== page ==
By the Numbers: Is Taiwanese Identity Declining or Thriving?

Rumors of the demise of ‘Taiwaneseness’ may be greatly exaggerated.

The News Lens
Date: 2019/02/12
By: T.Y. Wang, Asia Dialogue

Credit: Depositphotos

The results of Taiwan’s 2018 local elections shocked the ruling Democratic Progressive Party (DPP) and came as a surprise to some. In a total of 22 mayoral races, the DPP only held on to six seats, down from 13, while the opposing Kuomintang (KMT) won 15 seats, an increase of nine compared to four years ago. The DPP even lost to the KMT in the mayoral race in the southern port city of Kaohsiung, where the DPP had been in control of city hall for 20 years.

Also unexpected was the voters’ rejection of Referendum 13, which proposed that Taiwan participate in international sporting events under the name of ‘Taiwan’ in place of the former (though obscure) ‘Chinese Taipei’. These results have led some commentators to speculate that national identity and the demand for greater autonomy from China might be declining in Taiwan. However, as has been demonstrated elsewhere, such a conclusion underestimates the general trend towards ‘Taiwaneseness’ on the island.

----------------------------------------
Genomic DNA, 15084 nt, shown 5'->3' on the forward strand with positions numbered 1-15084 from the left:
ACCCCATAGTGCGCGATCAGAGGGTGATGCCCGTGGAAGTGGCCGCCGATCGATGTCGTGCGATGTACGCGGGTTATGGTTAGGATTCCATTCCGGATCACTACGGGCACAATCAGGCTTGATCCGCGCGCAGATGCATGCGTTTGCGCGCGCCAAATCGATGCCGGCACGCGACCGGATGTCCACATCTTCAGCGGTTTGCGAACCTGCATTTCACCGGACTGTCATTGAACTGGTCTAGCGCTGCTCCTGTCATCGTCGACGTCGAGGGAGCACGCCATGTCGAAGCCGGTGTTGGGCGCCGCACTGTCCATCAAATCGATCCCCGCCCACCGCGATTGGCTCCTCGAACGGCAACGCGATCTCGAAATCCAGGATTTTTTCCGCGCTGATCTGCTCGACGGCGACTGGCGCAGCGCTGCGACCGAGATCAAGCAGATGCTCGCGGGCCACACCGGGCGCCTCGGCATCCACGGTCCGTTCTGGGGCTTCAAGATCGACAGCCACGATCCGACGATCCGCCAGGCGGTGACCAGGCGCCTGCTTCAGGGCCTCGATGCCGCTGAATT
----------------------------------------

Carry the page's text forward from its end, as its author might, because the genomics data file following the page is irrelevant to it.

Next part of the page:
Data source: Trends of Core Political Attitudes. Election Study Center, National Chengchi University.
Figure 1 presents the widely familiar survey data collected by the Election Study Centre (ESC) of the National Chengchi University in Taiwan. It shows that an increasing number of island residents have identified themselves as Taiwanese during the past two-and-a-half decades, with the proportion increasing from 22 percent in 1994 to about 60 percent in 2018. During the same period, the proportion of Chinese self-identifiers declined substantially from 30 percent to less than four percent. The proportion of those identifying with a dual identity, i.e. seeing themselves as both Chinese and Taiwanese, also witnessed a significant decline from 50 percent to less than 40 percent.

Consequently, very few Taiwanese citizens today subscribe to a Chinese identity alone, while more than 90 percent of them now consider at least part of their identity as being Taiwanese. The decline in Chinese identity has been accompanied by a growing view that Taiwan is an independent country separate from China, as Figure 2 shows. Close to 70 percent of the island’s citizens currently consider Taiwan and China as two separate states, and only 20 percent of them view the two sides of the Taiwan Strait as being part of the same country. Thus, a Taiwan-centered identity has become dominant among the island’s citizens.    [FULL  STORY]

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